Saturday, January 19, 2008

Getting back to foundational faith

We have been attending our present church for about seven months. During that time I have been brought to realize the need to reevaluate my thought processes and assumptions about my faith. I have been a Christian for 18 years, and yet, somehow I think I have been more American than Christian. I have to remind myself at times of the seemingly obvious truth that Christianity is not primarily American; in fact it is not this-worldly at all, it is not global, it is not multi-national; it doesn't place its trust in any mere human being or organization; it is heavenly, and it corresponds only to heavenly ideals. So many times I have presented a thought to our pastor and he responds with a question regarding why I believe that, and I am often stymied. I've seen it happen with others as well; I think it is a healthy thing to have these assumptions challenged, so that we can give a reason for the hope that is within us without coloring it with earthly influences.
How encumbered we are in the culture in which we live! And yet the Bible warns us to not be conformed to the pattern of this world and to be transformed by the renewing of our minds...this is a huge challenge, as I see it.
How can we not be conformed to the pattern of this world somewhat, when we live in it? We are to be in it but not of it. This is fairly easy to define when using extreme terms, such as that a Christian would not generally find himself comfortable with some worldly behaviors such as carousing and breaking the Ten Commandments in the more obvious ways; but what about balancing material concerns, stewardship, living out the fruit of the Spirit, being salt and light...there are Scriptures that address these kinds of things, but I think they may be more subject to interpretation than the Ten Commandments (though I realize Jesus showed the proper interpretation of those also to be more inward and complex than what the Jews saw in the Old Testament); I see how fine that line can be in my life these days.
I realize for example that I need to strive to maintain our home so that it is a haven and a good representation of stewardship in Christ; but at what point does that detract from my being a good neighbor who can serve another, who can not be distracted so much with my own needs that I ignore the spiritual or physical needs of my neighbor, my brother, my friend, even my enemy, all for whom Christ died? It is a hard balance and as we work to make our house attractive to sell, I realize we're improving its appeal to align with the more materialistic bent of today's buyer. Is this wrong, or is it right to make it as beautiful as possible, so that we get a good price, so that we are less likely to need to rely on others financially in the future, as we get older and our finances may become more strained? Is this not trusting God, or is it being a good steward? These are things I have to address in my own conscience, and I can only do it by praying and asking for God's help and guidance, because the Scriptures that come to my mind could be applied either way on it.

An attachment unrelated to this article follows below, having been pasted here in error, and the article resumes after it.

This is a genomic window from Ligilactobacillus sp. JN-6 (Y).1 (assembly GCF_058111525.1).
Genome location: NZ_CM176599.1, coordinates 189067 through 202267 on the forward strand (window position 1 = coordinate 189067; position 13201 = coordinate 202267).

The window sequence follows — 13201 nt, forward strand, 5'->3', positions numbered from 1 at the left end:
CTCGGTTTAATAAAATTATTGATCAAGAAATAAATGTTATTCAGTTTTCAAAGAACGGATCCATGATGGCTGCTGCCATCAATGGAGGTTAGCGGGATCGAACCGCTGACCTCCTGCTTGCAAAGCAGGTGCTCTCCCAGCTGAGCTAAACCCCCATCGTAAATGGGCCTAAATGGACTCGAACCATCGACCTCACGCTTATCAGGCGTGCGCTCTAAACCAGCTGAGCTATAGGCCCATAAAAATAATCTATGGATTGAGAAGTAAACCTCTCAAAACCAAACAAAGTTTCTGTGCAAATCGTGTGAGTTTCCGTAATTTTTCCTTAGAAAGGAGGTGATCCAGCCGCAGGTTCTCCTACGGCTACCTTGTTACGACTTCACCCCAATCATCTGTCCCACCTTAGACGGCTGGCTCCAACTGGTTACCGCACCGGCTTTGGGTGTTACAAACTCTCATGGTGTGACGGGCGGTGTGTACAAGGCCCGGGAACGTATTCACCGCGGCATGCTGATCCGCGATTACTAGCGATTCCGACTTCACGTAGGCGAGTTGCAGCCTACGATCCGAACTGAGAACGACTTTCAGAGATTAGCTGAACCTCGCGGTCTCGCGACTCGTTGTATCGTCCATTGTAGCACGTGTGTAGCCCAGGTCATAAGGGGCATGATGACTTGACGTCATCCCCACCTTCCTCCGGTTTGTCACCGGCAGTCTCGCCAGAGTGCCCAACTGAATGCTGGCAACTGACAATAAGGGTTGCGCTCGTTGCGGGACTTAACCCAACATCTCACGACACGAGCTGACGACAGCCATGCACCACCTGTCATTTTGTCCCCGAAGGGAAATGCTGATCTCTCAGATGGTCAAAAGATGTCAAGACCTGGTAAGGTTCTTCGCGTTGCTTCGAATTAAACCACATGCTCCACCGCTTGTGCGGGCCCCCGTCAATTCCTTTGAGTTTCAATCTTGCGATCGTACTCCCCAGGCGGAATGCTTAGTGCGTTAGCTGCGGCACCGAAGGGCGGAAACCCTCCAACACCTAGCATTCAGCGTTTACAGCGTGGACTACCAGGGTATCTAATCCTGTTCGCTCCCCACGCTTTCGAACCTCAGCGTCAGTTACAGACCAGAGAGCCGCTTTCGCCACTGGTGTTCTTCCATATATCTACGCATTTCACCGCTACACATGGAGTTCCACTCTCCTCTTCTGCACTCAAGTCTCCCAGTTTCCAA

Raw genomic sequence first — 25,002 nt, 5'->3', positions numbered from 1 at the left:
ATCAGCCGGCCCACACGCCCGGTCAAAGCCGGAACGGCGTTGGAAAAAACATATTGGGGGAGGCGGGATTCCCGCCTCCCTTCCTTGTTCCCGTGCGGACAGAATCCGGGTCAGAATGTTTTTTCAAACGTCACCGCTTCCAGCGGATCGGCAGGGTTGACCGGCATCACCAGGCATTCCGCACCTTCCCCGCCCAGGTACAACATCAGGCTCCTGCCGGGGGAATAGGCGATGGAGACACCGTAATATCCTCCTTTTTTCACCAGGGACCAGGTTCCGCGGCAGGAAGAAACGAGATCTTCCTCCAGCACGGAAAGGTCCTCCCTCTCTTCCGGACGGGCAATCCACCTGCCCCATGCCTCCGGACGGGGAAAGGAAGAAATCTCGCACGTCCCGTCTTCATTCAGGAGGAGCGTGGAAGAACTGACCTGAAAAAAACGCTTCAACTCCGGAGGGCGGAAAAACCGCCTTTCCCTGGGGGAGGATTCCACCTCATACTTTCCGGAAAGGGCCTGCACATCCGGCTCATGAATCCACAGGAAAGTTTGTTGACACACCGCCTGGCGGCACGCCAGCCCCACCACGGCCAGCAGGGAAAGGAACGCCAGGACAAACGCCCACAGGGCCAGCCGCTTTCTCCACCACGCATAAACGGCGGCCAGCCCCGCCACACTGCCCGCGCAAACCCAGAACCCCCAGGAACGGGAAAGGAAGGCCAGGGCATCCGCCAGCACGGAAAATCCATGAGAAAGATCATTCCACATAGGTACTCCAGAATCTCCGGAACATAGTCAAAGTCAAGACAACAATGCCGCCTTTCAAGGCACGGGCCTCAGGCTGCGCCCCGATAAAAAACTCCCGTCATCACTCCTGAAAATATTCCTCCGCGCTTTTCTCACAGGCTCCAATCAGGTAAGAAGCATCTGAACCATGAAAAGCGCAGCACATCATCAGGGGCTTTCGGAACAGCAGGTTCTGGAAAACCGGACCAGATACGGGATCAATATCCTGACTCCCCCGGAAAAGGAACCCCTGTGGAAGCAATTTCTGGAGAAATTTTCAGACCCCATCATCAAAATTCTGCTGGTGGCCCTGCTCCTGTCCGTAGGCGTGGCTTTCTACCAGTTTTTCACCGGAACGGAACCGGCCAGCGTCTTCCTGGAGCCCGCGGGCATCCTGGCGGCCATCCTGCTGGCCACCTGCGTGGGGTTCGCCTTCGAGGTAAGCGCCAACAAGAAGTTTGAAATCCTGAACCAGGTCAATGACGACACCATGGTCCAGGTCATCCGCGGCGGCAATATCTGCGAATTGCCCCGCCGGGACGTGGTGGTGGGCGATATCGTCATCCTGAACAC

So far in this project, I do believe that God has helped and blessed us, as we have been guided to excellent workmen and the project has been as stressless as any I've heard of, and it's been as affordable as I could have imagined. I hope to think this is an indicator that God is not distressed by what could be viewed as materialism. I've prayed that He would close the doors to it if it weren't His will, and yet they've been wide open.
This seems to me to be a good example of wrestling with how much we conform to the pattern of this world. How the Scriptures are lived out, whether according to American values, or heavenly ones, that is the challenge. Even what church we choose to attend can influence, and be influenced by, our stand on the Scriptures. Are we consumers as we choose a church? Is the church we attend chosen because it is comfortable, because it is easy to agree with what is taught there, because it has a smorgasbord of programs that appeal to all the age groups of our family? Or do we attend because it in fact challenges our comfort and our assumptions regarding our faith?
I remember from long ago a family about whom I kept hearing sniping comments, who had undergone some financial challenges along with a career change, and I prayed that God would help me understand the truth about them. I'm not positive that a dream I had about them was God's answer to this prayer, but I dreamt that the huge brick house that they lived in had become a house with clear walls, with a layer of bricks only at the base, at the foundation. I saw that they had needed to start over again, rebuilding their lives from the foundation, brick by brick. They had huge challenges and the sniping comments were the last thing they needed. I relate that picture to my faith--I feel the need to bring it down to the foundational truths, and build it up brick by brick, contrary to the culture, and with God's help, to rebuild it in line with heavenly priorities and ideals. It seems so disheartening to start over, and yet I think that a clarified view of God's purposes will be the end reward; this is such a worthwhile incentive. How well I will continue on this rebuilding, keeping heavenly priorities in mind, persevering to the end I don't know, but I hope it will continue and that I will have a clearer understanding of how to live out my faith in such a way as to please God and love my neighbor.

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